Chrome users that, for whatever reason, can’t or don’t want to update to the latest version of the browser will soon start seeing warnings when they access Gmail.
“Starting February 8, 2017, we will show a banner at the top of the Gmail interface for users who are still on Google Chrome Browser v53 and below to encourage upgrading to the latest version of Chrome, currently on version 55,” Google announced.
The decision was made because version 55 contains several important security updates.
For the moment, the banner is the only visible change, and Gmail will continue to function on Chrome v53 and below until the end of 2017. Still, the company noted, “if you continue to use older versions of Chrome Browser now that support has ended, Gmail will be more vulnerable to security risks and users will not have access to new features and bugfixes.”
Eventually, in December 2017, users who insist on sticking with Chrome v53 and below, will be redirected to a basic HTML version of Gmail.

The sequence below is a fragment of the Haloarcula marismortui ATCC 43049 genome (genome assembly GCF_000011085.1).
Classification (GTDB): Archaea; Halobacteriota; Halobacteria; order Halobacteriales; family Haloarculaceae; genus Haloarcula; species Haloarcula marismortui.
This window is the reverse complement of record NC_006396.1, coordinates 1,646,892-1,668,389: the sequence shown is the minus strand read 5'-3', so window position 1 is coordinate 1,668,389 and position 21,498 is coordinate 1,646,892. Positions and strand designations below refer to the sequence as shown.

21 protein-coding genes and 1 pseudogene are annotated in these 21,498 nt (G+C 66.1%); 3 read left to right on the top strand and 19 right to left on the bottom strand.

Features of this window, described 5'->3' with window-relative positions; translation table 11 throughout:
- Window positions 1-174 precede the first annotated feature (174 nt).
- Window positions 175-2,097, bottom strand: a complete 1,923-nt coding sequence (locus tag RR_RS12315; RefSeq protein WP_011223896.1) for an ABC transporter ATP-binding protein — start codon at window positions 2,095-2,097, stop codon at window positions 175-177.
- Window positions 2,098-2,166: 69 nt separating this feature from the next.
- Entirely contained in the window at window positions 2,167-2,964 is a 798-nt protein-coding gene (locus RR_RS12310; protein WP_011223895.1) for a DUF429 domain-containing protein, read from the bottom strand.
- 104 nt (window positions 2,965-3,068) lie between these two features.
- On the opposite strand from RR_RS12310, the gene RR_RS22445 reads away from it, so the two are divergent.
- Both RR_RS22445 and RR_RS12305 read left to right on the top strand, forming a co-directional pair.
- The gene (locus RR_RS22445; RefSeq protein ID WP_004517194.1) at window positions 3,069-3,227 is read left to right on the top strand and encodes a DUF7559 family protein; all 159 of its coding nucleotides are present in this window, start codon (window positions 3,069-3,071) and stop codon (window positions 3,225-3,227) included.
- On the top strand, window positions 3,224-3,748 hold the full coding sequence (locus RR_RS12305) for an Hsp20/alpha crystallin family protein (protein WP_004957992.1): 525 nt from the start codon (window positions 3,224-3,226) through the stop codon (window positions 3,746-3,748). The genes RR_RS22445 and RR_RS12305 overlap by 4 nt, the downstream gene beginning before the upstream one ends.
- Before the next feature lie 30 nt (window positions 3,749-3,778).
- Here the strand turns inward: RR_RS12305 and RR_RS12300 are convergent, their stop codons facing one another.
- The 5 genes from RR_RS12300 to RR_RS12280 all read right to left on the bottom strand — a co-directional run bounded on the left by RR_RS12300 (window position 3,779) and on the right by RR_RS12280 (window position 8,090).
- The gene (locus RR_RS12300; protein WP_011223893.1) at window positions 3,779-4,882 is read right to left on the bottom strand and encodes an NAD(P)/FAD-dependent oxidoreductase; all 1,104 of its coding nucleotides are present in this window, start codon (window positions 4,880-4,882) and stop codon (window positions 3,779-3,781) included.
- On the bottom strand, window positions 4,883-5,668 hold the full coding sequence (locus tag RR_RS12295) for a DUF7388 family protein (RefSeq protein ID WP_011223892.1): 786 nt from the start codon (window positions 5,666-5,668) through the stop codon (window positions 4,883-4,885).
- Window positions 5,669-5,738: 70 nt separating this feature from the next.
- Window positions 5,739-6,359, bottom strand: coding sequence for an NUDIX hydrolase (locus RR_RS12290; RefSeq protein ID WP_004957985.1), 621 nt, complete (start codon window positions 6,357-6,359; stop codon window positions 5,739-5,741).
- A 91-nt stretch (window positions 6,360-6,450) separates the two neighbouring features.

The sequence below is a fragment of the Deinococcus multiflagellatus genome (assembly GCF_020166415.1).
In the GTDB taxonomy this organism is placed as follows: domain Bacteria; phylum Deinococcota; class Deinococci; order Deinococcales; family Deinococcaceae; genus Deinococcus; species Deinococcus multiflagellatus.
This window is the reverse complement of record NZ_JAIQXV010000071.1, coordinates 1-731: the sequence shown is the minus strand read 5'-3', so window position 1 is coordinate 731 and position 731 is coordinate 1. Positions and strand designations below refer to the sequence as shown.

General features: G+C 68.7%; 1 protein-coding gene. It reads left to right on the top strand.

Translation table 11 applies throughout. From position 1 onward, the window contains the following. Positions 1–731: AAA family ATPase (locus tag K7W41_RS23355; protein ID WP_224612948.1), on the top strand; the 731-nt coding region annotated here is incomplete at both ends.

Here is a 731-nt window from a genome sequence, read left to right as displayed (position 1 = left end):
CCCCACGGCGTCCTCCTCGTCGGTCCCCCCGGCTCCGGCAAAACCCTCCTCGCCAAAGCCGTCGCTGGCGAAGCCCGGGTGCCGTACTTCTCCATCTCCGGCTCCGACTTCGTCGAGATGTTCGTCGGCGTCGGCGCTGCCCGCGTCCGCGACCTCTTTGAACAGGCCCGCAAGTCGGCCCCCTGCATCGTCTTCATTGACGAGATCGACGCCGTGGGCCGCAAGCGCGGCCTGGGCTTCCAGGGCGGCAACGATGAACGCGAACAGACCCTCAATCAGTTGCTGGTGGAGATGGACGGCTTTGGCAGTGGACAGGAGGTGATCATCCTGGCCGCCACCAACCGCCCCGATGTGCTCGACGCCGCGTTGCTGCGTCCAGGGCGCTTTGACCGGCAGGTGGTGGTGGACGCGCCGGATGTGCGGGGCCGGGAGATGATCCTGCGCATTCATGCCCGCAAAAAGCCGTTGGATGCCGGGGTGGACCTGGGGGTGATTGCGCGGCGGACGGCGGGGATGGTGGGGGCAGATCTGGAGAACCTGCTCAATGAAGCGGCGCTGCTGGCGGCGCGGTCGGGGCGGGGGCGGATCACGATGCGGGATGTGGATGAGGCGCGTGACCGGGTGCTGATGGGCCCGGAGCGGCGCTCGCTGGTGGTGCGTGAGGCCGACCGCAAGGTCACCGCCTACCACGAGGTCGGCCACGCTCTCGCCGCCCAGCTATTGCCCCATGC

Pushing users towards more recent software and OS versions is a constant balancing exercise.
This latest announcement has been made mostly because a subset of users still stick to Windows XP and Windows Vista, and Chrome has stopped supporting those operating system after v49.
Late last year Mozilla announced that it will stop support for Firefox for Windows XP and Vista in September 2017, and will start automatically moving those users to Firefox ESR. Firefox ESR is a version of the browser meant for organizations that manage their client desktops, including schools, businesses and other instituitions that want to offer Firefox, but are not too worried about providing the latest features, performance enhancements and technologies as they are released.
The company will provide security updates for Firefox ESR on Windows XP and Vista until September 2017, and then assess the situation again and decide if they will continue to do so a little longer.
The pool of supported browsers available to Windows XP and Vista users is slowly but definitely shrinking.